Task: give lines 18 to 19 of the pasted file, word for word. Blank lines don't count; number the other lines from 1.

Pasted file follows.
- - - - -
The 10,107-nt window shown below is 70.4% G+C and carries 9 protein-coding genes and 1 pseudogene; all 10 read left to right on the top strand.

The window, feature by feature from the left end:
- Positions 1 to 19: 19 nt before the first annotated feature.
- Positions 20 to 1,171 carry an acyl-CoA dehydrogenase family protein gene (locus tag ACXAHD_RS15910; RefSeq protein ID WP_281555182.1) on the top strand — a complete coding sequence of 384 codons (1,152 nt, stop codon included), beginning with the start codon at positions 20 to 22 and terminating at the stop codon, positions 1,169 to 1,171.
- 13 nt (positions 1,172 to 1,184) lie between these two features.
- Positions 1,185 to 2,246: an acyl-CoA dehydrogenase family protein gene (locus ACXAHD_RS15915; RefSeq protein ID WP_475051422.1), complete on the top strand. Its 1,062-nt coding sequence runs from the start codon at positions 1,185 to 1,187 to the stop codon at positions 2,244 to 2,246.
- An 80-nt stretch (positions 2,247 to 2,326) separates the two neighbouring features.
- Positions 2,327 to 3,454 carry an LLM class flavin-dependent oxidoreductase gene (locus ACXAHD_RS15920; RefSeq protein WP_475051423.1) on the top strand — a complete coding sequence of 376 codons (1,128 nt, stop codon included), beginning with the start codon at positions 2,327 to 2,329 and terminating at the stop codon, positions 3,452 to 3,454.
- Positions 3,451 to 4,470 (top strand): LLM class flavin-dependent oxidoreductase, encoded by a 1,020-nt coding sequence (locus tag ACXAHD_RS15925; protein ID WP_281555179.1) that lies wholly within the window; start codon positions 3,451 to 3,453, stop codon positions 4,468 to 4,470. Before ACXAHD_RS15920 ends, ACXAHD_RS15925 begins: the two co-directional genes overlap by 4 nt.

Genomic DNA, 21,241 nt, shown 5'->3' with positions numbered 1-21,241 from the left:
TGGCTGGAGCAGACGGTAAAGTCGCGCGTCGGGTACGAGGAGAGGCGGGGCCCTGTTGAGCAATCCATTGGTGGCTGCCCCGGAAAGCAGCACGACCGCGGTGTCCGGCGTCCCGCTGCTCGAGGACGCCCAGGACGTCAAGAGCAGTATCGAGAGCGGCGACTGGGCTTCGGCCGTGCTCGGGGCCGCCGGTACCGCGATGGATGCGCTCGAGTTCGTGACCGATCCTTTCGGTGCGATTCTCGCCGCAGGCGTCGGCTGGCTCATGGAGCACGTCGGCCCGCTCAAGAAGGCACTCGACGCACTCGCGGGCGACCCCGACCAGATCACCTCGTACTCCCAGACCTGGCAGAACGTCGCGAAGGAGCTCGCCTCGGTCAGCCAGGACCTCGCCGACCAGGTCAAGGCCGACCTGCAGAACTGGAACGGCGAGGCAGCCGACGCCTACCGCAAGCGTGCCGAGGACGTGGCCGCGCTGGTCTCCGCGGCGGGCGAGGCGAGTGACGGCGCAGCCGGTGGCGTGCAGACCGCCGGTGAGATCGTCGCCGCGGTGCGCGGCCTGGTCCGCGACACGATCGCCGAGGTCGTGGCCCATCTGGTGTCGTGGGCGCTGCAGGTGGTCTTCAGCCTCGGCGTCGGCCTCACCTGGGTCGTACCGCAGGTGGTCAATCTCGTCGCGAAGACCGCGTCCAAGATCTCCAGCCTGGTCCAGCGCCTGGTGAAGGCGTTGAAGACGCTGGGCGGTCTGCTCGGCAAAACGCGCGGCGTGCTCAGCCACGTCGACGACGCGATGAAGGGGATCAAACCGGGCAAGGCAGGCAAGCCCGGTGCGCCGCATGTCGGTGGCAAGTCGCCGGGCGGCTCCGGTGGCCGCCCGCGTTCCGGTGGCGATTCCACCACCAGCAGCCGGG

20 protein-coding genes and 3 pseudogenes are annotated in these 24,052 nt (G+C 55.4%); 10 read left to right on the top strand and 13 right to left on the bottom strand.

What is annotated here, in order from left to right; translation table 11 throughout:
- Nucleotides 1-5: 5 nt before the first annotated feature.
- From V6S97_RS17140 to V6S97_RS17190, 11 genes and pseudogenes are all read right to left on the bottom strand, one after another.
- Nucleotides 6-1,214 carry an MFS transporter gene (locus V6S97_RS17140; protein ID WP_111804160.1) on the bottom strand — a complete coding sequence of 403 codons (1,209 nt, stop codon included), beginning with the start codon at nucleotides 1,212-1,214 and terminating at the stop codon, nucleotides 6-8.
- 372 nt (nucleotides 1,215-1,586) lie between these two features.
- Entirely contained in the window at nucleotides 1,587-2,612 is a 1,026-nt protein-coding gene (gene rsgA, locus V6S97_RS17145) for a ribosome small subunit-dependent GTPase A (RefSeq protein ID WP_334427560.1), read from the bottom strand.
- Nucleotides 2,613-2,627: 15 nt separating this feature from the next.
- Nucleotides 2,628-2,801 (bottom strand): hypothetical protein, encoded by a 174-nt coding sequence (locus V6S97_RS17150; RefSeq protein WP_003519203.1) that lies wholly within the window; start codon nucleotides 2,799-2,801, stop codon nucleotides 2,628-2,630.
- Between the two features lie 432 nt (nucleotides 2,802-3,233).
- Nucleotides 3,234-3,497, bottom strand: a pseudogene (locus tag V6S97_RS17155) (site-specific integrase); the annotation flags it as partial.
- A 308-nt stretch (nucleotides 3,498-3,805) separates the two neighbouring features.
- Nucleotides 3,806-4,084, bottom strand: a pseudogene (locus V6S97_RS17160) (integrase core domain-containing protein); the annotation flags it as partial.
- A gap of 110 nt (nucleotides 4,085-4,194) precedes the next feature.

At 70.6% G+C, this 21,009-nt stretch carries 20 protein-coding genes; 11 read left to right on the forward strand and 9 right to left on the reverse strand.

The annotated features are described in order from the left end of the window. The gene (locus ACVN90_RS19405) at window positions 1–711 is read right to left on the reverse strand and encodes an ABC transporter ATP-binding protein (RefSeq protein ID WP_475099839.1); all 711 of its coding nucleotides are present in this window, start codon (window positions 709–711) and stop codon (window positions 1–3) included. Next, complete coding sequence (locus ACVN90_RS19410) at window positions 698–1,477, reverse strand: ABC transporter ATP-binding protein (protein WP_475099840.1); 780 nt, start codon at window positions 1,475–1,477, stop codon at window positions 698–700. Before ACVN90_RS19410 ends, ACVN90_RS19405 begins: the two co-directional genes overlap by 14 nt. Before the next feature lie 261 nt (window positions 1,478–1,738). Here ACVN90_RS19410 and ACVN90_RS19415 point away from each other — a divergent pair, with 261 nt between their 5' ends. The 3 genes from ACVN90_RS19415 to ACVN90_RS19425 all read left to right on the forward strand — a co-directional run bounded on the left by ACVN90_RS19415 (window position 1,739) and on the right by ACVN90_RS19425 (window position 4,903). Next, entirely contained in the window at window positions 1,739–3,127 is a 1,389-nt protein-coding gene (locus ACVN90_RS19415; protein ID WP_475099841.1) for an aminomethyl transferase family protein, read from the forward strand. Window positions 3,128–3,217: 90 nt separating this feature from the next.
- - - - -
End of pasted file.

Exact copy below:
- Entirely contained in the window at nucleotides 1,587-2,612 is a 1,026-nt protein-coding gene (gene rsgA, locus V6S97_RS17145) for a ribosome small subunit-dependent GTPase A (RefSeq protein ID WP_334427560.1), read from the bottom strand.
- Nucleotides 2,613-2,627: 15 nt separating this feature from the next.